Households will face a record energy bill increase of 54% from April 2022 after the regulator lifted the cap on default tariffs to £1,971.The energy regulator lifted the maximum rate that suppliers can charge for an average dual-fuel energy tariff by £693, to reflect the fourfold increase in energy market prices over the last year. Many people on low incomes use a token meter so when they run out of tokens or money for tokens, they lose their energy supply which means no heat, light or cooking.

Anti-poverty campaigner and author Jack Monroe explained why inflation does not translate well to the changes in the price of food. While inflation is up to 5.5% at the start of this year, Monroe’s price tracking demonstrated the costs of some staple foods have increased as much as threefold in the same time. 

As the pressure of increased prices for food and energy come in. there is always the looming threat of debt and having to repay it.

Many are in debt because they’re poor. Debt is not caused by irresponsible expenditure; it’s not caused by a lack of financial literacy; it is caused by a lack of money. It’s caused by bills coming in and the inability to pay them. One of the biggest problems that can face anybody is an unexpected death in the family where all members of the family have to collect money and borrow money in whatever way they can, to have a basic funeral.

While debt can be caused as stated above by a family member dying and a funeral to be paid for, it can also be caused by an unexpected bill such as an oven breaking or a bed needing replacing because the springs have gone.

In the 1990s, the way out of poverty and debt was to get employment. Many people living in poverty now, who are building up debt, have one or two family members in work and still have debt and the inability to pay for basics. What poverty means is people going hungry, houses not adequately heated and children going without things that many take for granted.  At Christmas as many prepare for the festivities, there are families where there’ll be few, if any, presents for the children, and no special food for Christmas. I like many others collect and donate food for the local food banks and donate to the Mr X appeal, which provides children who otherwise would not have a present at Christmas with a Christmas present.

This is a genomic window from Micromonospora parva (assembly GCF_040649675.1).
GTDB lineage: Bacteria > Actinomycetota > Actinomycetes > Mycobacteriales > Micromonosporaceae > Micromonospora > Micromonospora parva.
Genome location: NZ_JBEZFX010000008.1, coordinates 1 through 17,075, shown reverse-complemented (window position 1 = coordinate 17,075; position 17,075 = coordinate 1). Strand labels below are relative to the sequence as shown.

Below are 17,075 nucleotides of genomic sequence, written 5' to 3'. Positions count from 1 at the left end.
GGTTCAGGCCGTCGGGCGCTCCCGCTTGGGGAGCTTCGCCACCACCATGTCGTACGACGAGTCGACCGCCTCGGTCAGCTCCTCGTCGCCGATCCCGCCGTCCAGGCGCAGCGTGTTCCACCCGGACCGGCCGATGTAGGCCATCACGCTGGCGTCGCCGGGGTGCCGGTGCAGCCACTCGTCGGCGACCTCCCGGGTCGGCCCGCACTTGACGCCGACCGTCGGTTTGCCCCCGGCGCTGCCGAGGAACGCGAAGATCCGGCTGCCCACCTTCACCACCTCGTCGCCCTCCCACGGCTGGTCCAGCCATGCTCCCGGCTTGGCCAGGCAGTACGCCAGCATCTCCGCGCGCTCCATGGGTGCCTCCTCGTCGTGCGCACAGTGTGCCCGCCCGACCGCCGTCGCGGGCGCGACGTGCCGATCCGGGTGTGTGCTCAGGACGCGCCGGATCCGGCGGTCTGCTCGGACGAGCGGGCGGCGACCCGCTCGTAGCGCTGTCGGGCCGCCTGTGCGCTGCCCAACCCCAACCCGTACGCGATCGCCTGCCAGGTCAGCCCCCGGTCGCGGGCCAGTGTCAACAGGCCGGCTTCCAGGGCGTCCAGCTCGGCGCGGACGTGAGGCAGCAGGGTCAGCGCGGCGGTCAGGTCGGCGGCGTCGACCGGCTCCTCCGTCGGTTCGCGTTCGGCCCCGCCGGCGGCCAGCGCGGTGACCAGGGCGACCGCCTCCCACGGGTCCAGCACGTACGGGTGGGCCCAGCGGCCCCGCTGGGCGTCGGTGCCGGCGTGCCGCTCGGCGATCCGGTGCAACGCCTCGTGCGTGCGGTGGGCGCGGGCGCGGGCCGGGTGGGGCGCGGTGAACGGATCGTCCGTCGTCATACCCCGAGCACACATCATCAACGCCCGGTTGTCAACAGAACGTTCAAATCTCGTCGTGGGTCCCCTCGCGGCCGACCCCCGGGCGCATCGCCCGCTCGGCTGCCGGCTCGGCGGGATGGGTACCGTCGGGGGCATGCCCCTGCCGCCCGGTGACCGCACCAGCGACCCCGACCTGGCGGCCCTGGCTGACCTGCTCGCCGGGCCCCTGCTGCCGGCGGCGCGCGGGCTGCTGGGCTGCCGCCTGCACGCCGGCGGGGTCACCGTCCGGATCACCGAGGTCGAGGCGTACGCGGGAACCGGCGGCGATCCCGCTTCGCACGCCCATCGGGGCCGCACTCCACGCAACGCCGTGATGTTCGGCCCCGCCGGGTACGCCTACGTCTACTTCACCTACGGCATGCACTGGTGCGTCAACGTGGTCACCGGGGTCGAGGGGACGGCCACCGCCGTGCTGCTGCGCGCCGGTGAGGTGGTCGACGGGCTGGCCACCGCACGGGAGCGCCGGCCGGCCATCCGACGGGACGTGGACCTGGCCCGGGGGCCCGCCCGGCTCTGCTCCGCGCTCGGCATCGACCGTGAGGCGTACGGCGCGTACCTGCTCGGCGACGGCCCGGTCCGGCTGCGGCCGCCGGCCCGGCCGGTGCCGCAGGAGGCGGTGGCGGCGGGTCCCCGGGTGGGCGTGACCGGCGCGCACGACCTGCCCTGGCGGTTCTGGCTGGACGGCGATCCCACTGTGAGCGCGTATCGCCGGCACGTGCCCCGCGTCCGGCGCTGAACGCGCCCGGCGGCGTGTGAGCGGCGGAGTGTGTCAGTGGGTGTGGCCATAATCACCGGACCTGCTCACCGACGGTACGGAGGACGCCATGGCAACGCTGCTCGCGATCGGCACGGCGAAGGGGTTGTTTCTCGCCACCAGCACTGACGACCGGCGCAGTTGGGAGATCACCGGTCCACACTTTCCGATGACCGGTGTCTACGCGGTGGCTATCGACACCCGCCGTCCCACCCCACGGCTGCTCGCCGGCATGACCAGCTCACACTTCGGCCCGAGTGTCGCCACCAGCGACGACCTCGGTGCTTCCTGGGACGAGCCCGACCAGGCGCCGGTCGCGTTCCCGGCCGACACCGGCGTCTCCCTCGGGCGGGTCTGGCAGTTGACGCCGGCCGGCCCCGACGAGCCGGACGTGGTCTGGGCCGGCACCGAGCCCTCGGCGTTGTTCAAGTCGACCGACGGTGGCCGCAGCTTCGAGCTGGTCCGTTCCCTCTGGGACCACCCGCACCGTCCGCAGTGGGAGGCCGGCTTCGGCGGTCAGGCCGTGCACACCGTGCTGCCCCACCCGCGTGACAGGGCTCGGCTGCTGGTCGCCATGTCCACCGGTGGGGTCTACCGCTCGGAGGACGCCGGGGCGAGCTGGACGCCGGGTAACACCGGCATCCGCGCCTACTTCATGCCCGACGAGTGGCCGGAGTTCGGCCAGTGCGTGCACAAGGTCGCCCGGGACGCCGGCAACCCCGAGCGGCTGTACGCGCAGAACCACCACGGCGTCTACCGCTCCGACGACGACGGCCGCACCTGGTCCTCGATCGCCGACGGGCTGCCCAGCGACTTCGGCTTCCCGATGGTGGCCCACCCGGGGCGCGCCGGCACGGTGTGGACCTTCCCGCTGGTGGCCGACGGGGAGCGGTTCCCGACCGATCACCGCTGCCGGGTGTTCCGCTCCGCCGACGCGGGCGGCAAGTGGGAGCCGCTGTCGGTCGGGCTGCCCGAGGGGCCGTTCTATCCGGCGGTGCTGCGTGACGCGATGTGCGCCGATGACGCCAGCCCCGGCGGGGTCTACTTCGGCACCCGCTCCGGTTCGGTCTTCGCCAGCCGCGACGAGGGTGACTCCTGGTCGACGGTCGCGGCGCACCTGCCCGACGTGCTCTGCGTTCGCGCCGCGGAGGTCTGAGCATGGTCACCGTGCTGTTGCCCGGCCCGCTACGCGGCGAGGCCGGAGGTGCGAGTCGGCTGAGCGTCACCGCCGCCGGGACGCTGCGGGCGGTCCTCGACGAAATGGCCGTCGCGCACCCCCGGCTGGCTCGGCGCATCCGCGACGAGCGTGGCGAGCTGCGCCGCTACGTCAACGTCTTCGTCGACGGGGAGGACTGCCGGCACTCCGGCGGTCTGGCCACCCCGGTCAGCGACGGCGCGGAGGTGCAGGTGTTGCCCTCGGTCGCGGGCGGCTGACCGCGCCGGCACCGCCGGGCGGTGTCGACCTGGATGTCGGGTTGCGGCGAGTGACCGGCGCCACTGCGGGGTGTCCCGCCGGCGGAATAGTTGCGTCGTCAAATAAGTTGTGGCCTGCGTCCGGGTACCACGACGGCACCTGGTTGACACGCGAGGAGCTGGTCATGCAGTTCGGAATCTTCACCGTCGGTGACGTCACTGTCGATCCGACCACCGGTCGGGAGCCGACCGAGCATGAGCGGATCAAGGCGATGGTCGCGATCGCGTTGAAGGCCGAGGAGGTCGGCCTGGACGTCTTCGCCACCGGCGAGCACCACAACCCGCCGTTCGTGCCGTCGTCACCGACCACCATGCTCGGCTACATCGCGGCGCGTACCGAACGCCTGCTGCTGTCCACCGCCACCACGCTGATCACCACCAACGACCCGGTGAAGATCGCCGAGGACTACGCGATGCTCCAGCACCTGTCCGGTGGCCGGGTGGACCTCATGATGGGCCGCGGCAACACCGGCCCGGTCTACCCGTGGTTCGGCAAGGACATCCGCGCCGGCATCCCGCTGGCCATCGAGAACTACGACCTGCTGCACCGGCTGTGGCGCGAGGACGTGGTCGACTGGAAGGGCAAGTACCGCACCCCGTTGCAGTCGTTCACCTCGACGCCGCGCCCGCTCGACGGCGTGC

All this has been made worse by the cruel cut in universal credit, which has made matters so much worse for many people, taking the ‘just managing’ into ‘not managing’.

The problem we have of fire-and-rehire on poorer terms and conditions just makes matters worse. We need to get people out of poverty, but only higher wages, guaranteed hours and full-time jobs are going to get people out of this poverty and debt cycle.

Mike Hedges is the Labour and Co-operative Senedd member for Swansea East

Image: Mike Hedges. Author: Steve Cushen, licensed under the Creative Commons Attribution-Share Alike 3.0 Unported license.